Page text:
Page Updated:- Tuesday, 04 October, 2022.


Earliest 1729

George Inn

(Name to)

Open 2022+

The Street (Forstal Road 1891Census)


01233 756 304

George Inn 1904

Above postcard, postmarked 1904.

George Inn 1951

Above postcard, circa 1951, kindly sent by Rory Kehoe.

George 2009

Above Google image, March 2009.

Photo taken 1 September 2010 from Jeremy Sage.

George sign 1951

Above sign 1951.

George Inn sign 2011George sign 2015

Above sign left, 2011, sign right, 2015.


The "George Inn" was originally built in 1576 during the reign of Queen Elizabeth 1st and has been altered and added to over the centuries. A Richard Turk was first granted a licence to sell ale in 1729 and was granted a further licence to sell wine in 1743. It was at this time that the pub was officially registered as The George.

During the second world war the 127 Wing of the Royal Canadian Air Force Association was based near here and the pilots used he "George" as their local. When David Drew was landlord in the 70s and 80s he was an honorary "Red Indian" pilot and gathered mementoes and signatures of pilots. He displayed these around the pub and many can still be seen today.


Kentish Gazette, 25 January, 1870.


At the Ashford Petty Sessions on Tuesday last, before H. B. Walker, Esq., (Chairman), tha Earl of Mount Charles, E. C. Dering, and W. D. Walker Esqrs., Joseph Gore, the son of a farmer at Egerton, was brought up on a warrant charged with night poaching on the estate of Sir Edward Cholmoley During, Bart., at Pluckley. Mr. Dering withdrew from the Bench during the hearing of this case, which drew a large number of persons to the Court.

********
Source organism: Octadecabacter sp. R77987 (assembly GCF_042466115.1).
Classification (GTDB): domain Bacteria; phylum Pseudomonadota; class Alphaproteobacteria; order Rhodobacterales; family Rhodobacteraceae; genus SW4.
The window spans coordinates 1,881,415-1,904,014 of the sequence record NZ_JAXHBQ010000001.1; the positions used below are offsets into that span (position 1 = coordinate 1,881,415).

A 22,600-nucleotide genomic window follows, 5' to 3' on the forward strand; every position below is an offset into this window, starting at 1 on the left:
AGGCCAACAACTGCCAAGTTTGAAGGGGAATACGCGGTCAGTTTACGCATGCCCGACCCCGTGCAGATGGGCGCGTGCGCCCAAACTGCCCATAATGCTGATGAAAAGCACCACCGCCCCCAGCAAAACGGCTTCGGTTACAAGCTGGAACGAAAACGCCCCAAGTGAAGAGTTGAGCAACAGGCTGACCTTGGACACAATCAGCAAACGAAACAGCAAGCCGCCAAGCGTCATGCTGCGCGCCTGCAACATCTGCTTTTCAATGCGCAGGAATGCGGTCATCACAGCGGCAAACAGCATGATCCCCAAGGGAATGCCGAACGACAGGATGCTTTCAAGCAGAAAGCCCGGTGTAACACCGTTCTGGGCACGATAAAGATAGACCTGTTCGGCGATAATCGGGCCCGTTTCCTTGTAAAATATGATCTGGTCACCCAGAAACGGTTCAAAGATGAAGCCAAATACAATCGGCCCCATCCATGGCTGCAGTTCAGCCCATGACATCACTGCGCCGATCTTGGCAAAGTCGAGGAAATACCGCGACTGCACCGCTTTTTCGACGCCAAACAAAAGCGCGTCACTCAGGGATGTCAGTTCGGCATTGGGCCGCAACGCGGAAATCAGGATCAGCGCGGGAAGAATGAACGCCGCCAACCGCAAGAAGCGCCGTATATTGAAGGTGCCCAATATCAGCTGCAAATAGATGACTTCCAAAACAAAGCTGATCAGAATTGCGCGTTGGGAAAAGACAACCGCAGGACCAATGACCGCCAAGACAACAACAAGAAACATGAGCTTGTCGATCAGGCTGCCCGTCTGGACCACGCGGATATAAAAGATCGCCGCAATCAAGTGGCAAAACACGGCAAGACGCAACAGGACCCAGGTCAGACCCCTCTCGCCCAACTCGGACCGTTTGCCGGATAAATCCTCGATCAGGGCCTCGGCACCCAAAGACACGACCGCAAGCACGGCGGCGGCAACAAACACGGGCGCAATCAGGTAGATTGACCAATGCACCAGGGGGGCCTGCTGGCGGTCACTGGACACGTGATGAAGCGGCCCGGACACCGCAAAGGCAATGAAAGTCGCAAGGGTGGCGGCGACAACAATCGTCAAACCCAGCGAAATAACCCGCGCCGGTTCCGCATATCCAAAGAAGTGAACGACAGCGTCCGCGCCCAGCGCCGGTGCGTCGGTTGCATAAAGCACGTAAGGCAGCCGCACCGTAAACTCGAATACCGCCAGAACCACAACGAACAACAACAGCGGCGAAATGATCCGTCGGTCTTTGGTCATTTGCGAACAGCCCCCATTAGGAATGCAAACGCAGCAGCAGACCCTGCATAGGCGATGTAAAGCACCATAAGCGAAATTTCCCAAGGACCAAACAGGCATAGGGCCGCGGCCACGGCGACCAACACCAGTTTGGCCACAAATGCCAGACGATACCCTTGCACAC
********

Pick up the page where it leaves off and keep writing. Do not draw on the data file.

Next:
The prisoner asked to have the case adjourned, as he should be able to produce witnesses who would prove an alibi. He said he went down to Egerton Forstal at seven o'clock in the evening, and had several games of cards at the house of a young man named George Brunger. He then went to a beer-shop and had a pint of beer, and thence to the "George Inn" at Egerton-street, where he remained till twelve o'clock, and then went home to bed.

The mother of the prisoner said that her son was taken from the house and driven away in the night, so that there had been no time to get evidence to answer the charge.

The Bench decided to hear the evidence for the prosecution, and they could then decide whether an adjournment was necessary.

Robert Sage, under-keeper to Sir Edward Dering, deposed:- On Saturday night from a quarter to eight to a quarter past eight o'clock, I heard a gun fire in a piece of wood called Faggoter's Wood, in the parish of Pluckley, and belonging to Sir Eward Dering. I ran in the direction from which I heard the gun, and Richard Powle, who was with me, followed me up. When I was within sixty yards of the wood, I saw Gore come out of it.—

(Gore:- I was not there at all, so you could not see me come out).
Gore came about fifteen yards towards me, and as soon as he saw who it was he ran down the road, and I called out, "Stop him down the road." He then jumped the hedge and ran along a piece of wheat belonging to Mr. George Barnes, and I pursued him. I got within about fifteen or twenty yards of him, when he turned round und said, "Stand back you ------ or else I'll shoot you." He had a double barrelled gun in his hand. I replied, "All right, Joe; shoot and be ------. I am going to follow you up if I can." He then ran into a shave and I lost him.

By the Court:- I have known the prisoner for eight years, and I have no doubt whatever in my mind that it was him I saw and spoke to about five minutes before I heard the gun fire I saw Gore and a man named Clarke Wood coming in the direction from Gore's house towards this wood. I and Fowle laid up in the hedge, and they passed as. I heard one of them say, "There are some birds (meaning pheasants) gone up in the firs to-night."